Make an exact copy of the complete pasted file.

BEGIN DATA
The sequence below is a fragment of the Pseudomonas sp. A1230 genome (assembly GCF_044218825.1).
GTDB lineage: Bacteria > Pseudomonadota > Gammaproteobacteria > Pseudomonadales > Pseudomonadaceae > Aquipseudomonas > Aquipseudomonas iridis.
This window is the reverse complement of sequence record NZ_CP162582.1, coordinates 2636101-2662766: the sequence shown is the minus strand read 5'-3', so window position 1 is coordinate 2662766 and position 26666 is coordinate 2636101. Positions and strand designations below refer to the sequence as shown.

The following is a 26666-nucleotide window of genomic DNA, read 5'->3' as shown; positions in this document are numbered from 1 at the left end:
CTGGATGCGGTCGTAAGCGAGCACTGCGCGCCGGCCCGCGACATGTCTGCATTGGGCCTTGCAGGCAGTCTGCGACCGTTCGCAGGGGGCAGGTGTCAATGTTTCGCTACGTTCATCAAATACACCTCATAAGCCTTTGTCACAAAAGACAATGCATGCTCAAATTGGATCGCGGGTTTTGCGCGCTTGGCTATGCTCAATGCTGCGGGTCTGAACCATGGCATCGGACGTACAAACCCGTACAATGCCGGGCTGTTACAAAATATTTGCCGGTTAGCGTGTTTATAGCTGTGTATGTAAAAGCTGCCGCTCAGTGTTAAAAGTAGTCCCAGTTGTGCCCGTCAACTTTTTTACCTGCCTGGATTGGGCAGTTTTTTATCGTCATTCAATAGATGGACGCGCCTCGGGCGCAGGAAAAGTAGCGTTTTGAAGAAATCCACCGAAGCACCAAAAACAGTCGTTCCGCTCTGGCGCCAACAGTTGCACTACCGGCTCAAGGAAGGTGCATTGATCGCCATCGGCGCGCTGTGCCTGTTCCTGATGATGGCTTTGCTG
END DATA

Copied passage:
The sequence below is a fragment of the Pseudomonas sp. A1230 genome (assembly GCF_044218825.1).
GTDB lineage: Bacteria > Pseudomonadota > Gammaproteobacteria > Pseudomonadales > Pseudomonadaceae > Aquipseudomonas > Aquipseudomonas iridis.
This window is the reverse complement of sequence record NZ_CP162582.1, coordinates 2636101-2662766: the sequence shown is the minus strand read 5'-3', so window position 1 is coordinate 2662766 and position 26666 is coordinate 2636101. Positions and strand designations below refer to the sequence as shown.

The following is a 26666-nucleotide window of genomic DNA, read 5'->3' as shown; positions in this document are numbered from 1 at the left end:
CTGGATGCGGTCGTAAGCGAGCACTGCGCGCCGGCCCGCGACATGTCTGCATTGGGCCTTGCAGGCAGTCTGCGACCGTTCGCAGGGGGCAGGTGTCAATGTTTCGCTACGTTCATCAAATACACCTCATAAGCCTTTGTCACAAAAGACAATGCATGCTCAAATTGGATCGCGGGTTTTGCGCGCTTGGCTATGCTCAATGCTGCGGGTCTGAACCATGGCATCGGACGTACAAACCCGTACAATGCCGGGCTGTTACAAAATATTTGCCGGTTAGCGTGTTTATAGCTGTGTATGTAAAAGCTGCCGCTCAGTGTTAAAAGTAGTCCCAGTTGTGCCCGTCAACTTTTTTACCTGCCTGGATTGGGCAGTTTTTTATCGTCATTCAATAGATGGACGCGCCTCGGGCGCAGGAAAAGTAGCGTTTTGAAGAAATCCACCGAAGCACCAAAAACAGTCGTTCCGCTCTGGCGCCAACAGTTGCACTACCGGCTCAAGGAAGGTGCATTGATCGCCATCGGCGCGCTGTGCCTGTTCCTGATGATGGCTTTGCTG